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A New History of the Sermon
A New History of the Sermon

BRILL, 2010
574 pp., $254.00

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Timothy Larsen


The Science of the Sermon

19th-century exemplars.

The 19th century was the "Age of the Sermon." It was also, however, as Keith A. Francis observes in his essay in this important volume, the "Age of Darwin." The notion of a war between faith and science has been abandoned by professional historians, but it stubbornly persists in the popular imagination. The archetypal moment is the debate on Darwinism between Bishop Wilberforce and T. H. Huxley. In the legendary account, Huxley presented sound reasoning and science which Samuel Wilberforce—son of the evangelical patriarch, William Wilberforce—stopped his ears against, choosing biblical obscurantism over truth.

Actually, that debate took place at the annual conference of the British Association for the Advancement of Science, the premier venue for scientific discussions. This was the first possible occasion such an exchange could take place. (The Origin of the Species was published in November 1859 and the conference was held in June 1860.) In other words, it is ridiculous to label someone obscurantist for defending the reigning scientific viewpoint in the initial debate about a new theory immediately upon its publication. Moreover, Wilberforce (who, unlike his father, was a High Churchman, not an evangelical) criticized Darwinism on scientific not theological grounds. He had been chosen to present the anti-evolutionary case not because he was a bishop but because of his formidable skills as an Oxford debater.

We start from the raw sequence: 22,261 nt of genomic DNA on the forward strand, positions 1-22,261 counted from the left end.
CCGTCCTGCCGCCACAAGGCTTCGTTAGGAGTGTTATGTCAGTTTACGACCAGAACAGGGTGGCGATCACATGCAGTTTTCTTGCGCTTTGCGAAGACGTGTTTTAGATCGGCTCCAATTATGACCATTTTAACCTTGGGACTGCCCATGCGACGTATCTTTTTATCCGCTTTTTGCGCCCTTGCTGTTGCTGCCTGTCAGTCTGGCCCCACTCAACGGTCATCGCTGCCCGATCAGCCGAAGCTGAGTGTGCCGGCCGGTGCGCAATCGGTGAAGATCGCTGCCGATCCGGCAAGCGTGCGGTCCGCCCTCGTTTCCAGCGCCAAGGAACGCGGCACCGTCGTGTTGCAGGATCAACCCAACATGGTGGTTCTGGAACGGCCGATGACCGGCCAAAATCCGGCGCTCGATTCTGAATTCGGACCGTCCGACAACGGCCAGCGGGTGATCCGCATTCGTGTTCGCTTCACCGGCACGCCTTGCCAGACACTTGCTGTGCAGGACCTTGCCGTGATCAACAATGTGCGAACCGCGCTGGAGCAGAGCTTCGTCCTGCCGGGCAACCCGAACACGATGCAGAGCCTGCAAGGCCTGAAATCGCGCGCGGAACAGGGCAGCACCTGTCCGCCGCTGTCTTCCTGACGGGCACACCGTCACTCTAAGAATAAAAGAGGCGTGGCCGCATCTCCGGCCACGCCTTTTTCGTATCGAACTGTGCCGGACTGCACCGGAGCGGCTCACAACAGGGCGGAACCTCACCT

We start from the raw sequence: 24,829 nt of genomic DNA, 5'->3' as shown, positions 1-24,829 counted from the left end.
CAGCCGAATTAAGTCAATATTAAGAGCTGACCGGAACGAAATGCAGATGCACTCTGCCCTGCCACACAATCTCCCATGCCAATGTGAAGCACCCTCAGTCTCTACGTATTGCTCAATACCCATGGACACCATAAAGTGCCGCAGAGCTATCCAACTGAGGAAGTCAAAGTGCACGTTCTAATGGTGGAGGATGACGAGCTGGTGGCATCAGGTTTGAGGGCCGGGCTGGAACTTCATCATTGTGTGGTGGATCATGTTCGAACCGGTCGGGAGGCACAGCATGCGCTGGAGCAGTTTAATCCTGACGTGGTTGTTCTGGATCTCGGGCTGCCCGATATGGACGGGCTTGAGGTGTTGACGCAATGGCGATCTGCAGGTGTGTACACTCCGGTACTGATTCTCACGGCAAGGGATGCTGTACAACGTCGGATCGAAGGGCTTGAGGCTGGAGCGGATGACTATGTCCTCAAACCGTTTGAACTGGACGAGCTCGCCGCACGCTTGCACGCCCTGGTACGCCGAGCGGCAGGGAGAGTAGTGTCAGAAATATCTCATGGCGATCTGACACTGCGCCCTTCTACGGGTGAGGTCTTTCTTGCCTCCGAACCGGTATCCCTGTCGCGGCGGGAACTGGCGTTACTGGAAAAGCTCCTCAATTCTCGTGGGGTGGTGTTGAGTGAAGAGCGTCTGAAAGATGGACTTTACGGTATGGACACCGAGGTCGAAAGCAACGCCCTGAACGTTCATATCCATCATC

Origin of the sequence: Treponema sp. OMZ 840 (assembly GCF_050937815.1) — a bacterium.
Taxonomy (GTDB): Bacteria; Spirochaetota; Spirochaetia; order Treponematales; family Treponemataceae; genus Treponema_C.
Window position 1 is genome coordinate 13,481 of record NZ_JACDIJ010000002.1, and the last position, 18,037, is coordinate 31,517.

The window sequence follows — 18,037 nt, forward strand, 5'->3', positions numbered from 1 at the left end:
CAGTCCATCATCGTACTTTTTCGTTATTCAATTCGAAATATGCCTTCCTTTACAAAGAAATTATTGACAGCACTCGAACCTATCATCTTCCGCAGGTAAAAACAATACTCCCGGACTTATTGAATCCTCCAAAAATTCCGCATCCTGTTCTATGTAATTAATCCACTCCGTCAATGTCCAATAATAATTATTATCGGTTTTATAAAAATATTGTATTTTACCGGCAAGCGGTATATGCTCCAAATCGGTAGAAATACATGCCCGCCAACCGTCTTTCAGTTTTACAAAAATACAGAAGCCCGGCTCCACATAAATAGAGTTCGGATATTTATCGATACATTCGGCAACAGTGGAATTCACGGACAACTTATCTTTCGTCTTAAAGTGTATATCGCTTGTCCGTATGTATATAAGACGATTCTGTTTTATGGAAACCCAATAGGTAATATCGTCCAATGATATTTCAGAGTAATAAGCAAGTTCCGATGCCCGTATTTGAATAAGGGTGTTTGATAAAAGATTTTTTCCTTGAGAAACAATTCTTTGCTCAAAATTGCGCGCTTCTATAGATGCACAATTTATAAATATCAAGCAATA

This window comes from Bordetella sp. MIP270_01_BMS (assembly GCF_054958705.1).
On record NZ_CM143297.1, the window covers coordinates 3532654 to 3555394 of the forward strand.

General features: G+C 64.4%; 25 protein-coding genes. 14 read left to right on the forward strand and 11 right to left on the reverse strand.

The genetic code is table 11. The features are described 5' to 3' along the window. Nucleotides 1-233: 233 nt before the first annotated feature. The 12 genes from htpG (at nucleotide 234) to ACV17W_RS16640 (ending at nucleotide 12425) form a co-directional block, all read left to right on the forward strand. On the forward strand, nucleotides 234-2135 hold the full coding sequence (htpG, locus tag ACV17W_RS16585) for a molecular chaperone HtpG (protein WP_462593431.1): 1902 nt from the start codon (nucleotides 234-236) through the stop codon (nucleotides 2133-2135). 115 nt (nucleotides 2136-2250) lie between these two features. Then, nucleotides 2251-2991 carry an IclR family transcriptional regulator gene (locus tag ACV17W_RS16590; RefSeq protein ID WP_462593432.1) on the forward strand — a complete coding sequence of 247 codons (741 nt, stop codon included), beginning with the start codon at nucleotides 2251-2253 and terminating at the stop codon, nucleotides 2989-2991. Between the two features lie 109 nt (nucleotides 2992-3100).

In a careful study of the Victorian pulpit, Francis demonstrates that preachers showed scant interest in denouncing Darwinism. Moreover, those who did discuss it were sometimes supportive. The Anglican priest George Henslow delivered a sermon entitled, "Genesis and Geology. A Plea for the Doctrine of Evolution." The championing of Darwinism by the eminent clergyman and author Charles Kingsley is well known. Sherlock Holmes taught us that sometimes the best way to understand a situation is to observe what is absent, ...

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